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As hospitalization and death rates continue to rise due to COVID-19, millions of Americans across the country are preparing this week for the Thanksgiving holiday. Judy Woodruff speaks with Dr. Anthony Fauci, the nation's top infectious disease doctor, to learn more about how families can celebrate the holidays safely amid the pandemic.
Coronavirus cases and hospitalizations in the U.S. are reaching record-breaking numbers at a staggering rate. For the 20th straight day, more than 100,000 new cases of COVID have been diagnosed daily, while hospitalization records have been broken for 13 consecutive days, this as officials warn Americans to stay home during what is usually the busiest travel week of the year.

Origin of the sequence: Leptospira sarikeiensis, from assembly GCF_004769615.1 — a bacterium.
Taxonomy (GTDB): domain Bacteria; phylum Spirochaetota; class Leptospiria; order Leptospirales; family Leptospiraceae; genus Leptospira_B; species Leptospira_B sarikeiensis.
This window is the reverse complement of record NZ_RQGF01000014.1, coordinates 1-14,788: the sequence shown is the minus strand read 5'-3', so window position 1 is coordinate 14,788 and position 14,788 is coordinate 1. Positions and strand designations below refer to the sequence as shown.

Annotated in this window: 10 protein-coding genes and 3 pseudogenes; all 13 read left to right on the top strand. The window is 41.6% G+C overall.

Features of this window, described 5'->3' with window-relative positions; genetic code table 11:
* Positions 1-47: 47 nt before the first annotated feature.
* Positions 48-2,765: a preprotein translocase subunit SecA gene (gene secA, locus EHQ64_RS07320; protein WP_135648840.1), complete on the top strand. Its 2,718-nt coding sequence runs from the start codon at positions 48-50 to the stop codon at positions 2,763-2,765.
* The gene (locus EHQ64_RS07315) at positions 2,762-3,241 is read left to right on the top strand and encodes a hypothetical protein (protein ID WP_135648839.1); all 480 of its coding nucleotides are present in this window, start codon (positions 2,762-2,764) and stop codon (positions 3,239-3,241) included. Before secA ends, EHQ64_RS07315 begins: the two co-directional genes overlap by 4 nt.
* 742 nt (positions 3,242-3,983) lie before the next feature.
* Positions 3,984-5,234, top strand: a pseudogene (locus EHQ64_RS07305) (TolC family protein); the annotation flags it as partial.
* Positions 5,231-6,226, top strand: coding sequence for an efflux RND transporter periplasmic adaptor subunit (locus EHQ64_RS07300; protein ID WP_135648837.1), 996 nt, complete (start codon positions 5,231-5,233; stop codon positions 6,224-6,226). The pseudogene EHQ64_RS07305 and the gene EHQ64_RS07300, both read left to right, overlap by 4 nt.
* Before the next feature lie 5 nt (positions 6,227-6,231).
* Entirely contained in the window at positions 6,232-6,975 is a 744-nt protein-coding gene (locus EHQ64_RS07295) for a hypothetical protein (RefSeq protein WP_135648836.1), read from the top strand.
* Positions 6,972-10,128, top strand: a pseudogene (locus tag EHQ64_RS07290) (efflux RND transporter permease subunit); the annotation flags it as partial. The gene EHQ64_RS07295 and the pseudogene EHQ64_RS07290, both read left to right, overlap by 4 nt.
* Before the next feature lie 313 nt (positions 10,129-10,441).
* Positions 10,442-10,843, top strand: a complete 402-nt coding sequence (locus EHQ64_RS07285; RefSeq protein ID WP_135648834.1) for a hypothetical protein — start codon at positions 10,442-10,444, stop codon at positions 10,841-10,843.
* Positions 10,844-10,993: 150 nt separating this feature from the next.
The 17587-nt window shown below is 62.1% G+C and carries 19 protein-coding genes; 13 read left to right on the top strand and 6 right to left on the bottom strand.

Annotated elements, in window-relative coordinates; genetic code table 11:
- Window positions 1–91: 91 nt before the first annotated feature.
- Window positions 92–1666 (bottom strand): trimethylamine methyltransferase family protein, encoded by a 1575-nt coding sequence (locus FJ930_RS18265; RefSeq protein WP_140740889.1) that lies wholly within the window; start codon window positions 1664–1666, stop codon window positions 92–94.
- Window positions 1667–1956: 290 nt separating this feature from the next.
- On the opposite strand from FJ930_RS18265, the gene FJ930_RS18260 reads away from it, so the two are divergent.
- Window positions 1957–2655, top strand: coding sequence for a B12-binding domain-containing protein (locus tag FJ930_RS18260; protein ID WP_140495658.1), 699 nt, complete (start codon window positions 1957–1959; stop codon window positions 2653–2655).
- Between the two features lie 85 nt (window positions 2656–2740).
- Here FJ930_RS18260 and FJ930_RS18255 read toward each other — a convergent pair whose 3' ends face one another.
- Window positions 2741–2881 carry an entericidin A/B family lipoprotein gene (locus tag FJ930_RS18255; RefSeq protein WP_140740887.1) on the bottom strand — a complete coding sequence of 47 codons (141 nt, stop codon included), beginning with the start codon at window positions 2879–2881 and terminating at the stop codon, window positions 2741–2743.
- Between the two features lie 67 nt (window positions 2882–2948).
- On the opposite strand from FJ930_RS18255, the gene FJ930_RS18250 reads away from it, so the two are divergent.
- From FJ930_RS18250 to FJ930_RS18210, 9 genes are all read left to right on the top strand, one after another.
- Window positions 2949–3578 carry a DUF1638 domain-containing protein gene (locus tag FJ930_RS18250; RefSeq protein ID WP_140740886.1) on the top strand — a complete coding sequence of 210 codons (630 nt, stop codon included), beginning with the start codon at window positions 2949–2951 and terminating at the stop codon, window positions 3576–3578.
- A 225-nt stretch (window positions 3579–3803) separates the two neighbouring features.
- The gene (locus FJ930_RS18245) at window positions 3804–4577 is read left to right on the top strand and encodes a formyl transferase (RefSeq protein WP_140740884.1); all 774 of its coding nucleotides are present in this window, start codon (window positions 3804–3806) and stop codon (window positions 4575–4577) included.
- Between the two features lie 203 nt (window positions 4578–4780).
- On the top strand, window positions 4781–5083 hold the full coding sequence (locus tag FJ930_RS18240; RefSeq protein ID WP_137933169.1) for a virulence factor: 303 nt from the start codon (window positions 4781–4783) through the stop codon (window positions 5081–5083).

Dr. Anthony Fauci, director of the National Institute for Allergy and Infectious Diseases, is one of those officials. And he joins me now.
Dr. Fauci, thank you so much for joining us again.
These numbers are beyond disturbing. What most concerns you?
Well, what most concerns me now is the immediate situation with people traveling from different places, coming home for Thanksgiving.
When you leave a location, have to go to an airport or wherever it is, a train station, et cetera, the possibility of exposing yourself, and then going home to your home community for a wonderful traditional Thanksgiving holiday, might actually, unfortunately, be a source of an even amplification of the surge that you already just accurately described, Judy.